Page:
Health messages told via a little birdie
A new study by researchers from the University of Sydney has found that social media networks such as Twitter, have a strong potential for not only widely disseminating public health messages, but for directly engaging with specific target stakeholders; yet the most respected sources of public health information are among the least active in promoting their messages.
The research, by Head of Discipline and Chair of Health Informatics in the Faculty of Health Sciences, Professor Robert Steele and PhD candidate Dan Dumbrell, is part of Professor Steele’s broader research programs investigating the impacts of emerging technologies on health and health care.
Prof Steele says using new communications technologies to allow people to directly receive relevant and up-to-the-minute public health information could benefit the health of millions and change the paradigm of public health information dissemination.
He says that while most public health information is sought through online search engines, it has previously been found that relevant public health documents are not always successfully located and disseminated due to users’ search methods.
“Traditional online methods of public health information dissemination, such as search engines, have a ‘pull’ characteristic which relies on consumers actively searching to find the right information.
“Twitter has a distinct and potentially powerful ‘push’ characteristic in that it is members of the public who distribute public health information by forwarding messages from public health organisations to followers who have identified themselves as interested individuals.”
According to Professor Steele, this provides a new way for public health organisations to both engage more directly with the public and leverage individuals’ networks of followers, which have ‘self-organised’ by topic of interest. Major social networks currently have hundreds of millions of users and continue to grow rapidly.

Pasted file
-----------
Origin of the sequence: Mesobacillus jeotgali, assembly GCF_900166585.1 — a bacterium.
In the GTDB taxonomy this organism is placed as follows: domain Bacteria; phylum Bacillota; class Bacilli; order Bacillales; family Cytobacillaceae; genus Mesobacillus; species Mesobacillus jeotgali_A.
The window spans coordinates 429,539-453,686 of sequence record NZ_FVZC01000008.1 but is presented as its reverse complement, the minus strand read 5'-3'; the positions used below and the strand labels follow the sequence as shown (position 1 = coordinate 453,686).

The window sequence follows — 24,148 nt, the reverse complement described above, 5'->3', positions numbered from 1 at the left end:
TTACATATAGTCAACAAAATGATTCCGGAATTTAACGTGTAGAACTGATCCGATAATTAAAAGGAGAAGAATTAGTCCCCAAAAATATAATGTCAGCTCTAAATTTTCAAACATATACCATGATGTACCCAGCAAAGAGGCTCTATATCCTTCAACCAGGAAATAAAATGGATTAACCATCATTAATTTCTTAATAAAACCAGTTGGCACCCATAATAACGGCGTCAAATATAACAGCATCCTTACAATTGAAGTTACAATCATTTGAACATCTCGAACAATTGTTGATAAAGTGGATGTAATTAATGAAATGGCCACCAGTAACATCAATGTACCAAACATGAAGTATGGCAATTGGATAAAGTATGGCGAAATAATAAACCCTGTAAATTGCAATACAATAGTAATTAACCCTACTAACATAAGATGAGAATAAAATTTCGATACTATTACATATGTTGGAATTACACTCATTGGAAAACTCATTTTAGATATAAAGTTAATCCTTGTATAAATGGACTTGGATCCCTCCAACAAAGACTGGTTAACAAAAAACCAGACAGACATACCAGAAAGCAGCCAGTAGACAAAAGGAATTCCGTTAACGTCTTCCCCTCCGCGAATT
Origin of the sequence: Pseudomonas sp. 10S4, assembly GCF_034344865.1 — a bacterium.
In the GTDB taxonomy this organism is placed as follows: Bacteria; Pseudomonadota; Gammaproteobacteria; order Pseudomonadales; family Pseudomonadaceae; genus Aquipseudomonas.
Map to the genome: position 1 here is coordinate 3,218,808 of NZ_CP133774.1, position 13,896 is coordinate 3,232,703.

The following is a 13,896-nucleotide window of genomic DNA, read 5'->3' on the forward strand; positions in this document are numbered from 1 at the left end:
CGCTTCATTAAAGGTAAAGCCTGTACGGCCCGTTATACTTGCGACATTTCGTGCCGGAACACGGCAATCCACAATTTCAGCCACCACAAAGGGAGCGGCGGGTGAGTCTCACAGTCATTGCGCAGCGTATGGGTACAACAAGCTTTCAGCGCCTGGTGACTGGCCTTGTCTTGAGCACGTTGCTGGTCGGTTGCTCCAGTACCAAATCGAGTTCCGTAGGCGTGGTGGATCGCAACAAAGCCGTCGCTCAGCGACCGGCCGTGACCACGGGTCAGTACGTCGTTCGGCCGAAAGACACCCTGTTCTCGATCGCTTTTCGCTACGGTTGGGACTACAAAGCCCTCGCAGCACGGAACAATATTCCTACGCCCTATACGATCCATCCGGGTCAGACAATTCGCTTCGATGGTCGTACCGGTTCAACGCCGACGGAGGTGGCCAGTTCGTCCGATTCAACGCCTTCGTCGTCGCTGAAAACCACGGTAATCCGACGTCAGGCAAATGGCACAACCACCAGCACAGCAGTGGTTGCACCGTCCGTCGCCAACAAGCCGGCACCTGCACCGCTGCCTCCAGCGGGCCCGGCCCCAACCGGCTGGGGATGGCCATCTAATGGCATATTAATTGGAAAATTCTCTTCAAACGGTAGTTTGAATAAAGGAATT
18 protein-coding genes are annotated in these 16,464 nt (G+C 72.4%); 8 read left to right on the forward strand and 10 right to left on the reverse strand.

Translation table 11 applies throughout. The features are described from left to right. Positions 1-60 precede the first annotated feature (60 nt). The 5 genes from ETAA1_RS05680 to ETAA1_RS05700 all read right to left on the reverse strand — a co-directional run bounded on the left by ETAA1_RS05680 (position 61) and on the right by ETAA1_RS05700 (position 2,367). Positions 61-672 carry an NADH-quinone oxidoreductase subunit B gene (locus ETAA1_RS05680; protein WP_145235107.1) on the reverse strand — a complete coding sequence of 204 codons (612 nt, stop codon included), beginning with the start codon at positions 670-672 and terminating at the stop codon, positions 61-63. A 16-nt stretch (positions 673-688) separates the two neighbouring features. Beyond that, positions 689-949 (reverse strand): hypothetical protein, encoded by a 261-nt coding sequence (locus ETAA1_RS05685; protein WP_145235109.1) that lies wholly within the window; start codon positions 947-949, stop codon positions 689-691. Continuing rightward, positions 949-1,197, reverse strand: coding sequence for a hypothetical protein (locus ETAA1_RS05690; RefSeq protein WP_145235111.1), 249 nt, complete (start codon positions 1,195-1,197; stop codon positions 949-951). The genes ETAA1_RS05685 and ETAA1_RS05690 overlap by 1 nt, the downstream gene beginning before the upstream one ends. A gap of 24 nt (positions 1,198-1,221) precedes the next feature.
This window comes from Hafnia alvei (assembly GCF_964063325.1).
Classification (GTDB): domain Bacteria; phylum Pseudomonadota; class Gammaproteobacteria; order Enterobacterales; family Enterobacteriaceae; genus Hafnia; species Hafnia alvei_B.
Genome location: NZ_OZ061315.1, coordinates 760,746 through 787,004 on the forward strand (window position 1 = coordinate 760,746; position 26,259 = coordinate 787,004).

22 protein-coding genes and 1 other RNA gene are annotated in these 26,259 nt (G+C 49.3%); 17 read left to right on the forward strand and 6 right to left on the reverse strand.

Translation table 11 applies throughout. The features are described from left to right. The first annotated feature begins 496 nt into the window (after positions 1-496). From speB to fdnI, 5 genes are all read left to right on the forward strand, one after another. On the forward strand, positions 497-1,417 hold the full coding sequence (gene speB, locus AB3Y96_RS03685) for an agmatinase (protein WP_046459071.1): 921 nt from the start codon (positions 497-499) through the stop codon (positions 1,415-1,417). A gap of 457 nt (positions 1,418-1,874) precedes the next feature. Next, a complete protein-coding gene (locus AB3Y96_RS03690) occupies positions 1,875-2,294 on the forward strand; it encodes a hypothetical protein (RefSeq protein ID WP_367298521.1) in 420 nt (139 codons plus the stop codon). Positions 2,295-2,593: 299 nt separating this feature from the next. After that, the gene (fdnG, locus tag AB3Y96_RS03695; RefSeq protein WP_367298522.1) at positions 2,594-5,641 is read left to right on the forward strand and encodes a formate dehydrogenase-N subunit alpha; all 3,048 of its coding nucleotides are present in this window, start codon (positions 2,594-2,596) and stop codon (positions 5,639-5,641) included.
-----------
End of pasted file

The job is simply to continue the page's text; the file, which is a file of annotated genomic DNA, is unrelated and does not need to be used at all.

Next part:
An opportunity for government health agencies
The research, which examined a sample of more than 4,700 tweets from 114 Australian government, non-profit and for-profit health-related organisations, also found that government organisations were probably not maximising their potential influence in social media. Despite having the greatest average number of followers and re-tweets, government organisations generated the lowest number of tweets across the sample.
In addition, while researchers found that most major health conditions were present in the Twittersphere, there were some surprises in the proportions found and some were notably underrepresented.
“Four of the government’s eight [at the time the research was undertaken but now nine] National Health Priority Areas were underrepresented in our sample, including asthma, arthritis and musculoskeletal conditions, injury prevention and control, and obesity. These conditions only made up 1.7 per cent of health-related tweets,” said Prof Steele.
“Government health messages are clearly seen as an authoritative source and worth following. We don’t see all health priority areas under represented but the take away is that there is an opportunity for the Government to use Twitter more,” he said.
Prof Steele said important public health information that may benefit from micro-blogs like Twitter could include communicable disease outbreaks, information about natural disasters, promotion of new treatments and clinical trials, and dietary and nutrition advice.
“When you look for information on a search engine, algorithms and computers determine the most important results. With social media networks, you have a ‘push’ mechanism, where interested individuals are directly alerted to public health information. You also have a prodigious network of users whose time and effort to find and follow relevant accounts, and to filter which information is forwarded or retweeted, represents a powerful aggregate human work effort.”
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